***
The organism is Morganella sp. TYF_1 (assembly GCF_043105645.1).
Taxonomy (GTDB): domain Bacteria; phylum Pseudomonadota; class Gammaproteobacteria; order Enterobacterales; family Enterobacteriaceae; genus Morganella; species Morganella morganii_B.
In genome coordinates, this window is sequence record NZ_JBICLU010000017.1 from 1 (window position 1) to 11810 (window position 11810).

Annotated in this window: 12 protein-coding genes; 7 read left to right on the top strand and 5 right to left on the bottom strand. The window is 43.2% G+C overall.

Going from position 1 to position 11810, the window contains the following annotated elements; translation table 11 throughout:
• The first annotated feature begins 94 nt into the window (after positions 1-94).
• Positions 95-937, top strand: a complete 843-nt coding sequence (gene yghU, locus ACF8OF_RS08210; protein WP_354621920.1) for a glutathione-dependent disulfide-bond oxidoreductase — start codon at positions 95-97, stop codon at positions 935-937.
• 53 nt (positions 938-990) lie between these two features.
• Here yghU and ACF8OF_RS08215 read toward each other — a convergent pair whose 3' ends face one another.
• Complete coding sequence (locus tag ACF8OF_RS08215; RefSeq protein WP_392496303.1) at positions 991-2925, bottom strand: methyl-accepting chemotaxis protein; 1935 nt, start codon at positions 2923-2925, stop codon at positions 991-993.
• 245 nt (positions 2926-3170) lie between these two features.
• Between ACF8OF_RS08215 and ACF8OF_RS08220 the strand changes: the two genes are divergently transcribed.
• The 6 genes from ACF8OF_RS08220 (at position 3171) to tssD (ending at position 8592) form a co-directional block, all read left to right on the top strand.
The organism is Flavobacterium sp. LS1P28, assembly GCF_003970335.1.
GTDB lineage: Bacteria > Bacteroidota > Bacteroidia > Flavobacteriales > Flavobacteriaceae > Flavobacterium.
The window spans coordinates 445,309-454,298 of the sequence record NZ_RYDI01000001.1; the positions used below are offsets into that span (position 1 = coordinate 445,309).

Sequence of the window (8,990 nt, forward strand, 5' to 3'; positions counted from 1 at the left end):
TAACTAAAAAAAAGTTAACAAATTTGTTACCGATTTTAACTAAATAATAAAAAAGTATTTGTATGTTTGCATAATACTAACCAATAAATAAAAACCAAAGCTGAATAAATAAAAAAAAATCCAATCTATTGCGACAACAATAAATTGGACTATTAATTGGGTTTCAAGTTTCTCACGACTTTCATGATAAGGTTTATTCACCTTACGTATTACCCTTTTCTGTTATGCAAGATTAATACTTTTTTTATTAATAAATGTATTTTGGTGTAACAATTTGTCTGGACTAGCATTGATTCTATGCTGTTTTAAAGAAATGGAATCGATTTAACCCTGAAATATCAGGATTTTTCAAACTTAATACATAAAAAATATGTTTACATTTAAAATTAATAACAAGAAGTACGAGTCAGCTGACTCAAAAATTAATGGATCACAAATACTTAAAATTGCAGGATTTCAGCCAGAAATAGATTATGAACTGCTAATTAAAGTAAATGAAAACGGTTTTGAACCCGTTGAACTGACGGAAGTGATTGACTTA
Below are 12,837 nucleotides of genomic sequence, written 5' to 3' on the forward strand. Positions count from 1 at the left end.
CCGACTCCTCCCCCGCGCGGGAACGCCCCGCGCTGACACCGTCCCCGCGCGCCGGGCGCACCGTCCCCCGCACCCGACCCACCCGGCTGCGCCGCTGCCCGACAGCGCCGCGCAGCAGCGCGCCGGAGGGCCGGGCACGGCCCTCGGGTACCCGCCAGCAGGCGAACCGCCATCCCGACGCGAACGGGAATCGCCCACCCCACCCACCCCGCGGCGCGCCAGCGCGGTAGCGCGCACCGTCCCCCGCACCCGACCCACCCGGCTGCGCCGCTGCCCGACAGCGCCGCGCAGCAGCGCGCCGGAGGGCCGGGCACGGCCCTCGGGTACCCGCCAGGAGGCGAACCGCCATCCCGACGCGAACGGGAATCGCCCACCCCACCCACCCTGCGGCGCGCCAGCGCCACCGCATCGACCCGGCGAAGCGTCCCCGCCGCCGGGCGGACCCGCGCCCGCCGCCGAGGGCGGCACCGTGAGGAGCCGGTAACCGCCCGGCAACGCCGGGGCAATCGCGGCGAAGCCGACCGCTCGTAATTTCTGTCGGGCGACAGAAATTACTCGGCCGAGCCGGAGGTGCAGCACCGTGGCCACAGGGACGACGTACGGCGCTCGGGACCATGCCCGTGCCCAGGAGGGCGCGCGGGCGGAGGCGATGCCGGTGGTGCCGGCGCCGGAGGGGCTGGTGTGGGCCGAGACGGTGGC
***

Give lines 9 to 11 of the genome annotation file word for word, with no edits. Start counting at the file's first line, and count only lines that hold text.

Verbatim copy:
• Here yghU and ACF8OF_RS08215 read toward each other — a convergent pair whose 3' ends face one another.
• Complete coding sequence (locus tag ACF8OF_RS08215; RefSeq protein WP_392496303.1) at positions 991-2925, bottom strand: methyl-accepting chemotaxis protein; 1935 nt, start codon at positions 2923-2925, stop codon at positions 991-993.
• 245 nt (positions 2926-3170) lie between these two features.